Minimal Kick Drum
EDM producers are on a continual quest to create powerful, impactful sounding drums. Many producers — from Pendulum to Noisia to Skrillex to BT to Morgan Page and many more — have developed their own signature sounds largely based on the way their drums are mixed.
Designing a single drum sound can be quite involved, making use of everything from filters to distortions to sub-bass tones to high frequencies. Layers are key to the sound design of an effective kick, snare or hi-hat.
PRO TIP: The BreakTweaker Factory Library contains thousands of pre-layered, pre-mixed drum sounds to save you the time. Using these as source material for additional layers can help take your drums to a new level!
Raw sample libraries provide elements that can be layered, and drum synthesizers / samplers can help you out, but how do you go about it? Let’s take a look at designing two typical drum sounds using BreakTweaker, starting with a minimal kick drum since the kick usually comes first.
Designing a Minimal Kick
First, it’s important to define the key elements a minimal-style kick drum should have in order to sound competitive with the general aesthetic of the genre. It should have:
- A deep, sub bass presence. Minimal, as opposed to other genres (Drum and Bass / Dubstep) can often rely more on the kick drum than the bass synth for that presence. Let’s call this Layer 1.
- A healthy punch that hits the listener’s ear without creating too much mud. Let’s call this Layer 2.
- Enough high end snap to help it cut through the ambient synths and reverbs minimal EDM often utilizes. Let’s call this Layer 3.
These elements can each be considered a separate layer that you have to create. Now that we’ve established that these are our three layers, let’s design them! Each track in BreakTweaker allows us to create and edit up to three layers for that optimum drum sound.
Layer 1: Sub Bass
- Start with a basic sine tone, and tune it to a low octave in the key of your song. Here, this preset is using the note G1. Certain low notes don’t replicate well on a club sound system. To compensate, many producers tend not to go lower than E, or they might use the dominant 5th for tuning (so, a kick drum tuned to G for the key of C).
- Since this sub bass layer exists to enhance the kick, we want to give the kick a quick burst of sub presence, before having the sound fade. Otherwise, it becomes a low, muddy bass synth. As seen here, an Attack time of (or close to) 0, a short Decay time, and no Sustain can help shape this note to roll off very quickly.
- Adding some distortion, even a small amount, can help boost the fundamental sine tone, while also creating higher harmonics that will still be heard and perceived on playback systems that cannot support sub bass, such as headphones.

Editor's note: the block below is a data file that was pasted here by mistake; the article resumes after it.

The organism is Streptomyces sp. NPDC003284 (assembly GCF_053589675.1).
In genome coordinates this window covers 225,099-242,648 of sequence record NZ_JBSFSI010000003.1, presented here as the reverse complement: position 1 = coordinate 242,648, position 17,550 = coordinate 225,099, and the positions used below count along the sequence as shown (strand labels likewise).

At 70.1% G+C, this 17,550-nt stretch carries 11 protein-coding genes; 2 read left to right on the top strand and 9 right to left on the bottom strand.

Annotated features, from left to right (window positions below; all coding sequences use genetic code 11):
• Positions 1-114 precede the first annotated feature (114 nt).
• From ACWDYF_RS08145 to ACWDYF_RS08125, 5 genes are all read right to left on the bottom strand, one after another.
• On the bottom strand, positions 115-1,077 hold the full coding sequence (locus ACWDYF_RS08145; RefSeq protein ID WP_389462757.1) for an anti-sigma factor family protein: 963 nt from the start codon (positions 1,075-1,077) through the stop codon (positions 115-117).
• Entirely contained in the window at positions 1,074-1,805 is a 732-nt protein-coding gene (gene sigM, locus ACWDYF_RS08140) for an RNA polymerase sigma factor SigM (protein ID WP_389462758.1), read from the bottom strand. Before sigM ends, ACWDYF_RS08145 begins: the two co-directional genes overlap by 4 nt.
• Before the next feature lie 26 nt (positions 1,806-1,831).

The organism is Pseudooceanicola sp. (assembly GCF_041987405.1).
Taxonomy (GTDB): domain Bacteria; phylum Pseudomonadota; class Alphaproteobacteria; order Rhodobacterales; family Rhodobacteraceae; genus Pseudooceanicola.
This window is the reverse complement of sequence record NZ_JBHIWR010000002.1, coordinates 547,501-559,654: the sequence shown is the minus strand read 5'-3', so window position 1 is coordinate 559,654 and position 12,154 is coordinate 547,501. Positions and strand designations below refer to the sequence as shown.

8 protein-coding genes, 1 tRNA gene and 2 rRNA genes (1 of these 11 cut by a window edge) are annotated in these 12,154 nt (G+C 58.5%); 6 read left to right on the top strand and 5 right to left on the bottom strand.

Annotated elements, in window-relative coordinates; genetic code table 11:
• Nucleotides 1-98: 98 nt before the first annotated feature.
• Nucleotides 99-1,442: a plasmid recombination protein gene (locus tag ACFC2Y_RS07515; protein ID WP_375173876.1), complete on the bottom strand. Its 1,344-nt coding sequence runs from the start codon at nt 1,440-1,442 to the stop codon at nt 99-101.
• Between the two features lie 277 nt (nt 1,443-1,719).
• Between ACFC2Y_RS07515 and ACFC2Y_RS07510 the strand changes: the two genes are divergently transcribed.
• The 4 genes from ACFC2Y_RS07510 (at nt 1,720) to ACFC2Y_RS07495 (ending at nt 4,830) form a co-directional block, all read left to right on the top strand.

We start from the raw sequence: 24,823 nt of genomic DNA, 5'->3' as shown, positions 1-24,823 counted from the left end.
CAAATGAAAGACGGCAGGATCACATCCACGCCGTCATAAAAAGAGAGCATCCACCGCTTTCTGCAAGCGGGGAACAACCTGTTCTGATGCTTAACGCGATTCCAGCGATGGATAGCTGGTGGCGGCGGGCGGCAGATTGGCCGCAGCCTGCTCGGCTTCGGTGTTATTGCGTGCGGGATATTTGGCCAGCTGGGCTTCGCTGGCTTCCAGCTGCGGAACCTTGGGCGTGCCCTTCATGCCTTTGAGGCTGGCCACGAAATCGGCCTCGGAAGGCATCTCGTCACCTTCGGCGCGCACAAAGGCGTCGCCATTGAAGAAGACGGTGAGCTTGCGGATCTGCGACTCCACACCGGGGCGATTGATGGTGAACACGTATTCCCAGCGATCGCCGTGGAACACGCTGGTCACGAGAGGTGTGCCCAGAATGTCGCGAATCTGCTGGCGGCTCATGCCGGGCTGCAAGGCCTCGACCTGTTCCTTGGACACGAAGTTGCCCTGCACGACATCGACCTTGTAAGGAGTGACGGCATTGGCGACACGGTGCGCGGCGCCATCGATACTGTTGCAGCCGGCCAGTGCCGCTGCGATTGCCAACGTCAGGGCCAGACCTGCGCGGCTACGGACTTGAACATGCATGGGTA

Layer 2: Punch
- Start with a electronic kick sample of some kind. Using a TR-808 sample works well, as these have a strong fundamental anywhere between 50-100Hz depending on tuning, and a decent mid range click sound. Tune the sample to match your sub bass layer so they sit together, in this case up 4 half steps.
- We want to use this layer as the main body of our sound, but we don’t need all of the high end ‘click’, as we’ll be adding a more finely tuned high end in Layer 3. Using a low-pass filter, reduce the filter Cutoff to reduce some of the high end. Increase the Resonance until you start hearing it kick in, which can add a lot of energy to the mid range.
Layer 3: High Snap
- With so much going on in a mix, and with the first two layers physically moving a lot of air around and letting you ‘feel’ the bass, it’s important to have that high, rhythmic snap. Load an acoustic kick drum sample from a recording or sample library. Tune this sample so that the high end (not the low fundamental) sits comfortably with the pitch of the other two layers. This is important, as it’s the high end that we will hear cutting through!
- If the acoustic samples seem quite boomy, use an Envelope to tighten up the decay of the sound.
- Lastly, blending in a lot of distortion (especially Tube distortion) works particularly well to add a solid crunching sound to the highs, rounding off the full spectrum layering and compositing of our final kick drum sound!
We’ve got our finished kick drum loaded into our sampler / synth, and our track is sounding pretty powerful.
However, we aren’t done yet. To finish off our kick drum, apply a transient shaper. A transient shaper is a tool that allows dynamic control over the initial attack of a sound and the resulting decay/sustain. Increasing the Sustain can increase the perceived power of a kick drum in particular.
Overall, what we’ve designed is an effective kick drum, that as we can see in this spectrum analyzer has plenty of bass presence, a well-managed mid range, and some important peaks in the higher end which will help it cut through a dense mix, especially when combined with sidechaining.